Why would two young men thrash and abuse a three-year-old girl? Catherine Masters searches for an explanation, and for ideas to save other children from the cruelty endured by Nia Glassie.
Do you like Nia?" the cop asks the killer.
"Oaths [yes]," replies Wiremu Curtis, who was jailed this week for a minimum of 17 years, along with his co-murderer and older brother Michael Curtis.
The older Curtis barked like a dog as he was led away; the younger was unresponsive.
But Wiremu Curtis' "oaths" comment, in a video interview back when police were trying to figure their way through the lies surrounding what had happened to 3-year-old Nia Glassie could have been true, says his lawyer.
Craig Horsley thinks Wiremu, the boyfriend of Nia's 35-year-old mother, Lisa Kuka, did love Nia in his own way.
His client's video interviews were played during the trial and in them Wiremu's story spiralled out of control and he became increasingly upset.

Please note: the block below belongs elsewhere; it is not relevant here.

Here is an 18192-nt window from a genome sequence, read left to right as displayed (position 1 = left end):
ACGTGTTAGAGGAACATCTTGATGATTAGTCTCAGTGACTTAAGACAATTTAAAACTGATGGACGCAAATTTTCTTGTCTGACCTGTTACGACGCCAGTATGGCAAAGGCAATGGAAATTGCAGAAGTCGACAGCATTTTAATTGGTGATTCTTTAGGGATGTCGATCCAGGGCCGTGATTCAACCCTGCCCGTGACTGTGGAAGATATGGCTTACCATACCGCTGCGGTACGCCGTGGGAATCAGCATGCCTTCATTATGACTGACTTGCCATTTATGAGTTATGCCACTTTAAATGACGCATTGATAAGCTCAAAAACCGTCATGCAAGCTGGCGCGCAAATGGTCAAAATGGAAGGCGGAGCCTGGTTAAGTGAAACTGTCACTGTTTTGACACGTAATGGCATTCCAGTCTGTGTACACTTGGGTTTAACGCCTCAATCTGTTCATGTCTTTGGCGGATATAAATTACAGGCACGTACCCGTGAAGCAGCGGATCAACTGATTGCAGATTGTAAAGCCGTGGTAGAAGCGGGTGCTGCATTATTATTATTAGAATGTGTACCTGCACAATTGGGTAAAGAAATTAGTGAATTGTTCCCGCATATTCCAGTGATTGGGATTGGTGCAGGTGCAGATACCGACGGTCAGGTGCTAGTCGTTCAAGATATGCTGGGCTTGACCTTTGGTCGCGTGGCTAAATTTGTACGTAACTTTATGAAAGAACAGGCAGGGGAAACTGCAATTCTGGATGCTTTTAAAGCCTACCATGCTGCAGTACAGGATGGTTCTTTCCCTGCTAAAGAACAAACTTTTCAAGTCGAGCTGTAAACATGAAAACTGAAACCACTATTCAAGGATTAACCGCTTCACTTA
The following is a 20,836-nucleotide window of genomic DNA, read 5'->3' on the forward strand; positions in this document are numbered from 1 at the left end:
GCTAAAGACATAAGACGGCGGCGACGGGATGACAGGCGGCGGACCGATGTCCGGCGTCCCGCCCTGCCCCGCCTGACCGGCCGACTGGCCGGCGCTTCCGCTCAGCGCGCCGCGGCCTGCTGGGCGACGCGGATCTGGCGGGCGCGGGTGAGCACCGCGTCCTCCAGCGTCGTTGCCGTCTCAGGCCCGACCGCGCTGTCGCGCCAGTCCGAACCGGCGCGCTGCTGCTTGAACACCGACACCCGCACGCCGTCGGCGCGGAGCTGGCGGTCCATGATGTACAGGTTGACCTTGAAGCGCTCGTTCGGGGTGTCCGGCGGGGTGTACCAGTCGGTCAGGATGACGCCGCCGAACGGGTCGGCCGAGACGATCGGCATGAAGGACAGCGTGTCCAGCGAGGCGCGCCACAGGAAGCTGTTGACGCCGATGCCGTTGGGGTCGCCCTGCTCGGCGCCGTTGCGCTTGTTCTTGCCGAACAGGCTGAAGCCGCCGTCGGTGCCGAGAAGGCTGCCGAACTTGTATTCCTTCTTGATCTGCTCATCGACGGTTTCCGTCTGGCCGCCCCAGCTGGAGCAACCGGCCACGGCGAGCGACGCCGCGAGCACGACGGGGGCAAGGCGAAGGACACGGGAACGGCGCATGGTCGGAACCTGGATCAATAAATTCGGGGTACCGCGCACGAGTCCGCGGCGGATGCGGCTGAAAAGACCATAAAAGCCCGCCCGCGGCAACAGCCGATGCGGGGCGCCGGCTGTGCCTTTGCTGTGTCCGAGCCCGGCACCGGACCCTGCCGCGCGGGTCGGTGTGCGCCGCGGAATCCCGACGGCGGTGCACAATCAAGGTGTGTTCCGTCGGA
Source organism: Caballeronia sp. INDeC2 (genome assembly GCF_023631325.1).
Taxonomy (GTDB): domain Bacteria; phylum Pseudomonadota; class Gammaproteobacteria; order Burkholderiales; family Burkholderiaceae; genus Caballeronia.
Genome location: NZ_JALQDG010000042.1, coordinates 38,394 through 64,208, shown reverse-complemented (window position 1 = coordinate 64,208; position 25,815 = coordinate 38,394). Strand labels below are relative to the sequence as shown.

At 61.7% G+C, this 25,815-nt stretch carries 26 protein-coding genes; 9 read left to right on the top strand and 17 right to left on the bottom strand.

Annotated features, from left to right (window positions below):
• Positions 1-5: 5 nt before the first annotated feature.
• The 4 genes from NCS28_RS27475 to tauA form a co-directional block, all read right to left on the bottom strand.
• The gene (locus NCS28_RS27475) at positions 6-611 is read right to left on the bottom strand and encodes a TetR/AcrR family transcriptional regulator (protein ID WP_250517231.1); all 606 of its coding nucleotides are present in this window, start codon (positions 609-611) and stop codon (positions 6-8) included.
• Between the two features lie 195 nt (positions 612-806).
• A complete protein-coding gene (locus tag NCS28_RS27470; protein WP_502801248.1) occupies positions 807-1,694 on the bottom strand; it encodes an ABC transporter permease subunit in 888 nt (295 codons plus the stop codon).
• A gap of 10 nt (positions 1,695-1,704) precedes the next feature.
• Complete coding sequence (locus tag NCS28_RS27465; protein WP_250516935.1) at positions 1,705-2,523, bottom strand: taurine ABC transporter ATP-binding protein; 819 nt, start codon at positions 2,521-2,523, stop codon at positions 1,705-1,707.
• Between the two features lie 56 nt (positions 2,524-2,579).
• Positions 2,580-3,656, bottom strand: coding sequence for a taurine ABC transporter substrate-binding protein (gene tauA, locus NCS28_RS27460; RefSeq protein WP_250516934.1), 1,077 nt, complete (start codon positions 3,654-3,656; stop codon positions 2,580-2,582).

"That second interview," says Horsley, "where he was tearful and distressed and upset - I don't believe that was an act. There may have been things he said that weren't true, that's a separate issue.
"The emotional reaction I think was genuine and on one level - and this is the paradox if I'm right - on one level I think he truly cared for and loved Nia and there was I think in that interview, a realisation of 'I've caused this, I've contributed to this'."
Wiremu came from a family rooted in violence and dysfunction. He had an older half brother who killed himself. After his parents separated he was raised by his mother and by a whangai aunt in Northland. His brother Michael remained with their father, William, who had joined Black Power at 14 and is soon to be sentenced for his own abuse of Nia.